Smart metering investments are transformational. They go far beyond the application of metering.
Done well and a Utility can introduce many new and enhanced services. These services can improve safety and reliability. Optimize infrastructure investments. Empower customers to save energy and save money. They can also help a Utility play a key role in the journey to a Smart City.
Metering of energy consumption has been around for over 100 years. As a result of this Utilities have well established organisational structures, policies, and business processes designed around this legacy technology.
When thinking about smart meters, organizations are often not equipped to have the right conversations. Smart Metering programs can be seen as simply the implementation of the newest metering technology. This can result in the metering department taking the lead role to decide what services are to be delivered, and when. Such an approach has been known to have a damaging long term impact as new and enhanced services, well beyond that of the metering department, are not considered upfront. This has led either to an inadequate solution being purchased, or the right solution being purchased but poorly implemented, limiting future opportunities.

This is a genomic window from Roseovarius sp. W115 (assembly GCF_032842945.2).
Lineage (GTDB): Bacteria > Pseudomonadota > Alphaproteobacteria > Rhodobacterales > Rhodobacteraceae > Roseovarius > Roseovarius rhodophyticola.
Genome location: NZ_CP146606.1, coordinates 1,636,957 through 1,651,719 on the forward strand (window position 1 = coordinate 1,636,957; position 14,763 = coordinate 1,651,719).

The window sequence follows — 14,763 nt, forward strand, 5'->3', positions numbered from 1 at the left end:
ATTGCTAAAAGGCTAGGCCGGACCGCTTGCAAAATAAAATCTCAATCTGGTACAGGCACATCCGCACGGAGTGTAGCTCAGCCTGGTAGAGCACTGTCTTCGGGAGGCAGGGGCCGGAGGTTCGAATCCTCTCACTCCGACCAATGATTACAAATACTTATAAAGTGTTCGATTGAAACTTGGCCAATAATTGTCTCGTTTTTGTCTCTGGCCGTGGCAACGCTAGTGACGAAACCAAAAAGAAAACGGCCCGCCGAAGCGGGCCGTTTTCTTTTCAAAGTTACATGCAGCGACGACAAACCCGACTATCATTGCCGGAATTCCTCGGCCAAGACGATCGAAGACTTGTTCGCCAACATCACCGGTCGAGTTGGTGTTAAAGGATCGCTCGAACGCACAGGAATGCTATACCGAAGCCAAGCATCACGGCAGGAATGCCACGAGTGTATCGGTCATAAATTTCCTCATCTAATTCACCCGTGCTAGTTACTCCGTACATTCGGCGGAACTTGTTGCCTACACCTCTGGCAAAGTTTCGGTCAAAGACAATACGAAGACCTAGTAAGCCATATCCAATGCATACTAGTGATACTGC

To help organizations have the right conversations we developed the Smart Meter Service Map. Nigel Green explains business services in his recent post, “Going Digital: Talking Business Services”. As Nigel states “This map is not meant to be a rigorous model; it is designed to create a business-wide, conversation.”
The Smart Meter Service Map is not a ‘best practice’ model. It is based on my experience and conversations with many peers over the years. It’s goal is to create conversation and trigger thought and debate as to what services a Utility may want to introduce or enhance as a result of their smart metering investment.
Sitting behind each one of these ‘Services’ on the diagram is a business service specification. A two to three page document that is technology and delivery model agnostic. It describes the service, the required service levels, functional and non-functional requirements, inputs and outputs, etc. If there is enough interest we will look to make these Business Service Specifications available via word templates on our website, www.chapel-group.com.
I wanted to share this map in the hope it will help with your own conversations. I also ask that you let me have any feedback on the model so we can keep refining it.